This verse is often used as an insurance policy for Christian living claiming that no matter what a person may presently be going through that God will eventually lead them back to a future filled with hope and good things. The problem is that when this verse is read in context it does not speak to us in 2017 AD. It is written to the captives in Babylon during their captivity giving them a future hope of restoration. Look at the verse in its literary context:
 This is what the Lord says: “You will be in Babylon for seventy years. But then I will come and do for you all the good things I have promised, and I will bring you home again.  For I know the plans I have for you,” says the Lord. “They are plans for good and not for disaster, to give you a future and a hope.  In those days when you pray, I will listen.  If you look for me wholeheartedly, you will find me.  I will be found by you,” says the Lord. “I will end your captivity and restore your fortunes. I will gather you out of the nations where I sent you and will bring you home again to your own land.” (Jeremiah 29: 10-14 NLT)
Does this look like it was written to Christians living in our current historical setting? Not unless you think God plans to bring back the Babylonian empire and enslave us for 70 years. If that were the case, maybe it would have some application. Yet, we can easily see that this verse is not accurately taken if we try to apply it to ourselves. It may have been written for us to learn from but it was definitely not written to us.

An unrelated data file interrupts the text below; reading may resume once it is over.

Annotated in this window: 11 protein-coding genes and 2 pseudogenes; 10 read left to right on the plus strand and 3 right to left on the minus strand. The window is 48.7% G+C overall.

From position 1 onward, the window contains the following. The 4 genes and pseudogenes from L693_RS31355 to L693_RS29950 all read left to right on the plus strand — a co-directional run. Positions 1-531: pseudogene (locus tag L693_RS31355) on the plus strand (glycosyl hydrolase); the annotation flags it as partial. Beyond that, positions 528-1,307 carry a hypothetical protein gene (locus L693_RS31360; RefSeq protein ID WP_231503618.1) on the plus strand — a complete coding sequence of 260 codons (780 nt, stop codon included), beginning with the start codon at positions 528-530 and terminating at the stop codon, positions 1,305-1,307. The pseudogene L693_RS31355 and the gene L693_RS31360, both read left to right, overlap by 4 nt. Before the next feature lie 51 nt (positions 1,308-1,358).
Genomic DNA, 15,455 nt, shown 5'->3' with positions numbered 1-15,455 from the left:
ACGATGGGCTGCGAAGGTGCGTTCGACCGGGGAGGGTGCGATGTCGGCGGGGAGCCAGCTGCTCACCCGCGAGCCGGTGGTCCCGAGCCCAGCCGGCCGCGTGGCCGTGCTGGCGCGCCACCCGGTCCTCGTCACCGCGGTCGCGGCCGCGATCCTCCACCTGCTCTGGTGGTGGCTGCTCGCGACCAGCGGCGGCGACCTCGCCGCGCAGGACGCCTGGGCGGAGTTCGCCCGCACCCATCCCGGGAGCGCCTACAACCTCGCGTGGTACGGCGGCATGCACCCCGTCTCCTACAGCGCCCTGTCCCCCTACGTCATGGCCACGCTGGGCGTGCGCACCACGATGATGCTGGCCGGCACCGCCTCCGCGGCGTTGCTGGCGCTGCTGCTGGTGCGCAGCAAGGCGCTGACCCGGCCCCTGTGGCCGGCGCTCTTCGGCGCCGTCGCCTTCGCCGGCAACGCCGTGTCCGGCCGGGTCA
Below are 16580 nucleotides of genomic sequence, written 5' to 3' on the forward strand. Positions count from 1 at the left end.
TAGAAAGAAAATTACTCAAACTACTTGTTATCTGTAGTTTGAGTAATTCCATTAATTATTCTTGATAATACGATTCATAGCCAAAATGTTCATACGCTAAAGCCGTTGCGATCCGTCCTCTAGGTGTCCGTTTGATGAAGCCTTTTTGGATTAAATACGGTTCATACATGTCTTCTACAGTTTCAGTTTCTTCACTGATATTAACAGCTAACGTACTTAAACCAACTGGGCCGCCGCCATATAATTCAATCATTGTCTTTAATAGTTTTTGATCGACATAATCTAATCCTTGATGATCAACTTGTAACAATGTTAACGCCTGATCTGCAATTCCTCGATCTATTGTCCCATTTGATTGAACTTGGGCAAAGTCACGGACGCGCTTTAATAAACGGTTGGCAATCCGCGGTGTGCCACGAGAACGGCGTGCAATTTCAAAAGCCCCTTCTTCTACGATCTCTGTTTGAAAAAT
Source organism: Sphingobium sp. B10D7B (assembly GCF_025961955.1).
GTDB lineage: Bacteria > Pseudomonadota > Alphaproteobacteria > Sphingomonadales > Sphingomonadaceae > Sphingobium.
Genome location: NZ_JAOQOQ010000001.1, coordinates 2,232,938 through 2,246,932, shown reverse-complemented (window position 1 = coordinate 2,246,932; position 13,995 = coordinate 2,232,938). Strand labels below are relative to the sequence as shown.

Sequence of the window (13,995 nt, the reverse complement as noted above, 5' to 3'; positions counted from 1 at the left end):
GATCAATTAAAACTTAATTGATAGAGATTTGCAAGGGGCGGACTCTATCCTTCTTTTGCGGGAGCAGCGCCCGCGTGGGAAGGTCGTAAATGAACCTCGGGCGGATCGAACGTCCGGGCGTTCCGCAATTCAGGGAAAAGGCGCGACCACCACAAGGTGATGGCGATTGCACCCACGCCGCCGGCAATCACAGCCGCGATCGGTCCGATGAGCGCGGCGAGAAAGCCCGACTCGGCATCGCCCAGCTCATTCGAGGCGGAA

So, if this passage was not written to us then how can we apply it to our lives? We certainly should not take it to mean that life will eventually be sunshine and rainbows and have a magical happy ending. If you think that is what God has planned for His followers here on Earth then you need to go to the hospital and sit with devoted Christians who are dying of cancer, or who have babies that are stillborn, or those who get sick and never recover… the list could go on and on. God did not promise us all wonderfully perfect lives. In fact, this does not line up with what we saw with what Jesus told his followers they could expect out of life.
The New Testament writings of Jesus’ teachings as well as the writings of the Apostles all tell us that we can expect persecution and suffering for being followers of Christ. It has become a very Western way of thinking that we will be healthy, happy, wealthy, and wise until we die in our sleep at the age of 130. This is just not how the world works. Devoted followers of Jesus suffer and die every day and then wonder where our hope and future are!
If all of this is true, can we learn nothing from this famous verse? I should think we can. We can see that God is faithful to keep His promises. We can see that God’s mercy is so great that even in our disobedience He makes a way for us to come back to Him. We can see that God’s purposes will always come to fruition even when we don’t understand them. And we can learn that God is faithful even when we are unfaithful.
Will we all have a hope and a future in this life filled with wealth, health, and prosperity? That is not at all what this passage is meant to teach. What we can learn is that God is faithful and that His purposes will always ultimately be accomplished. And we can be grateful that He brings us into His plans along the way. I hope that this didn’t ruin your day but, rather, that it set you free from a misunderstanding of God’s promises. May we continue to work to read the Bible in context so that we do not fall into the trap of improper expectations of life and of God.